Even if President Franklin D. Roosevelt in 1941 had not designated the fourth Thursday in November as Thanksgiving Day, the values of religion, family and good food — held in high esteem by the people of Acadiana — would have somehow found itself into a celebration of gratitude.
At this time of year, our focus is to stop and gather with loved ones, and think of all the blessings for which we are grateful. Certainly the blessings of delicious family recipes come to mind when we gather around the Thanksgiving table. Those special family recipes for cornbread dressing include oyster pie, smoked or fried turkey, pecan pie and sweet dough sweet potato or fig pies. Bring back loving memories of those who prepared them in days past, and add to your own sense of gratitude.
Lately we have been told to develop an “attitude of gratitude” in our daily lives and not limit it to Thanksgiving. A few ways to begin to adopt this attitude of gratitude are by expressing to yourself each day upon awaking what you are grateful for “(fill in the blank)”, telling someone at the end of the day the three things you are most grateful for, or writing each night in a journal all that you are thankful for, proud of or excited about. Acknowledging to others your appreciation for what they have done for you, whether it is in supporting you, praising you or inspiring you, fosters your own feelings of thankfulness. In developing this attitude, not only can a mood be improved, but studies have shown that the expression of gratitude can lead to improved health.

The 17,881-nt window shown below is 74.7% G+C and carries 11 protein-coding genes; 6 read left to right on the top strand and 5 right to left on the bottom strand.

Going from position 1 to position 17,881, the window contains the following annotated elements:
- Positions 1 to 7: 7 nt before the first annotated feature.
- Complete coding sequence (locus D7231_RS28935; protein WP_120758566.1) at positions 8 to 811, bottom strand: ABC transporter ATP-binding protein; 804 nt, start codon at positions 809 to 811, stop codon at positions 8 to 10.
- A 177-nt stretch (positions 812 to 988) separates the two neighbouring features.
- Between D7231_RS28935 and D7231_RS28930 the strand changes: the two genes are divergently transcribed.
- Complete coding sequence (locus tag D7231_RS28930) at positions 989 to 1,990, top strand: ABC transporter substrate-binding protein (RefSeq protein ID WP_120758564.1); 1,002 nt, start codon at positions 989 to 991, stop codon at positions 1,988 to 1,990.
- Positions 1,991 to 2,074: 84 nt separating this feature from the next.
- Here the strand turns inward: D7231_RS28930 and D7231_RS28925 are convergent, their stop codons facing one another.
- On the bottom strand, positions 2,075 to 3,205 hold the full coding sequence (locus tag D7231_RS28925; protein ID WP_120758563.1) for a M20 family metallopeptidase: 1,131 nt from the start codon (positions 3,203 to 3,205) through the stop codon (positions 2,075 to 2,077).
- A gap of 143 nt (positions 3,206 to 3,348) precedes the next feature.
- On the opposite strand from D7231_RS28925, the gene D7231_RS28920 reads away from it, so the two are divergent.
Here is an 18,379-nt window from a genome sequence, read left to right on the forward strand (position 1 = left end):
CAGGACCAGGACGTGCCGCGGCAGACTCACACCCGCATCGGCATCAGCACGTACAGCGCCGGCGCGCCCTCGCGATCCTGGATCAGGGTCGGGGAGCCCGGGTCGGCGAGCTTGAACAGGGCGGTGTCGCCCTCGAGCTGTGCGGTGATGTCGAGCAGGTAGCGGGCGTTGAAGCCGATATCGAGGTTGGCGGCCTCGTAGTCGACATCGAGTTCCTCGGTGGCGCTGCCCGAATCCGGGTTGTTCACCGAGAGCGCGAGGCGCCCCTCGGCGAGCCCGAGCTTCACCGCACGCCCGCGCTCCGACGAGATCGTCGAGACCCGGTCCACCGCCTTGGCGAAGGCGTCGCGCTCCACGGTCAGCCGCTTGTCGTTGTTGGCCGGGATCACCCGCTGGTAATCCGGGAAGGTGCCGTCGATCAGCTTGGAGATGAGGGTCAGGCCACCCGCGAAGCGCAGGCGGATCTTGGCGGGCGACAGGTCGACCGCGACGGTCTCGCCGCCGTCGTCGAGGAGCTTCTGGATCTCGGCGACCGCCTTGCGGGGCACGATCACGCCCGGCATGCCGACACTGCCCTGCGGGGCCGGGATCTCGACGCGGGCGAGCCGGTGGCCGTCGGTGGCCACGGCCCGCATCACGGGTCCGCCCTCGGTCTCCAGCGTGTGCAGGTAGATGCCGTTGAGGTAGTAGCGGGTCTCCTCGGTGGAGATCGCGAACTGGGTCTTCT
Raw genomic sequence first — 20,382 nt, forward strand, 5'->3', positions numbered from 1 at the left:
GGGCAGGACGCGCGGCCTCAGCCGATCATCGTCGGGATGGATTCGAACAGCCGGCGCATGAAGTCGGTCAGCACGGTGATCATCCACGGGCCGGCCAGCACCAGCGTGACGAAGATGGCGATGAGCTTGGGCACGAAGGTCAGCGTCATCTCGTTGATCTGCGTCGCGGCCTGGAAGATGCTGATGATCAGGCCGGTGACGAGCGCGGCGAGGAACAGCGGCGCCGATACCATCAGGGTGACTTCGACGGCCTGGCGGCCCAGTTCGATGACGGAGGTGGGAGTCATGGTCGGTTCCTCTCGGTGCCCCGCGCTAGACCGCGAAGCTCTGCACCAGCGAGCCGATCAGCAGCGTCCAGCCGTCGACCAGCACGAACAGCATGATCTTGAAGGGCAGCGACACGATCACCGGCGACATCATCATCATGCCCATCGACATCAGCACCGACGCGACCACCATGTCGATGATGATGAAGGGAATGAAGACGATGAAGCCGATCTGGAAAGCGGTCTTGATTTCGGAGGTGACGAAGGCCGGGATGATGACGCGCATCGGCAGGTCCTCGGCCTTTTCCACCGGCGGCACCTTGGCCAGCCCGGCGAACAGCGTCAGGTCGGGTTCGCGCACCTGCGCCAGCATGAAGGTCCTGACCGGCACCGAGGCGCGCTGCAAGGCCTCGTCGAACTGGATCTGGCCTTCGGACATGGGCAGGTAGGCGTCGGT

The celebration of a day designated for gratitude and thanksgiving is not limited to the U.S., but celebrated for various reasons in other countries around the world. Canada celebrates their Thanksgiving on the second Monday in October. This date coincides with our Columbus Day celebrations, but in Canada it celebrates the safe ocean journey of Sir Martin Frobiesher from England to the Canadian territory of Nunavut in 1576. This date became a national holiday in 1879 and it also coincides with the completion of the Canadian harvests. Just as in the U.S. turkey is part of the celebration, but other local dishes are enjoyed such as Jigg’s dinner, consisting of boiled meat with split-pea pudding. For dessert butter tarts, a bite-sized pastry shells with a syrupy filling, are a favorite on this day.
Germany celebrates Thanksgiving as a harvest festival on the first Sunday in October and Japan celebrates hard work and the rights of workers, along with community involvement, on their Labor Thanksgiving Day Nov. 23. The Netherlands has more ties to the U.S. celebration than many would realize. Before the Pilgrims left England seeking religious freedom, they lived in Leiden in the Netherlands from 1609 to 1620. On the third Thursday of every November traditional American food, along with stamppot, a dish of mashed potatoes and kale, can be found on tables around the Netherlands.
Here in Acadiana we have so much to be thankful for, and our “joie de vivre” is reflected in our gratitude for all the joys we find in life. Because of its ease of preparation, the following recipe is one that can bring joy to the cook who prepares it, and gratitude from those who enjoy this sweep pumpkin desert.
PUMPKIN PIE CRUNCH
1 package Duncan Hines Moist Deluxe Yellow Cake Mix
1 16-ounce can solid pack pumpkin
1 12-ounce can evaporated milk
1 1/2 cups sugar (can be reduced for less sweet pie)
4 teaspoons pumpkin pie spice
1/2 teaspoons salt
1 cup chopped pecans
1 cup butter (2 sticks) melted
Preheat oven to 350 degrees. Grease bottom of 13-inch by 9-inch by 2-inch pan. Combine in a large bowl pumpkin, evaporated milk, eggs, sugar, pumpkin pie spice and salt. Pour into greased pan. Sprinkle dry cake mix evenly over pumpkin mixture. Top with pecans.Drizzle with melted butter and bake 50-55 minutes or until golden.
Cool completely. Serve with whipped topping. Refrigerate leftovers.
Makes 16 to 20 servings.
CATHERINE WATTIGNY embraces the “joire de vivre” as a wife, mother and grandmother, inspired by her prior nursing experience with a new focus on good mental health for all.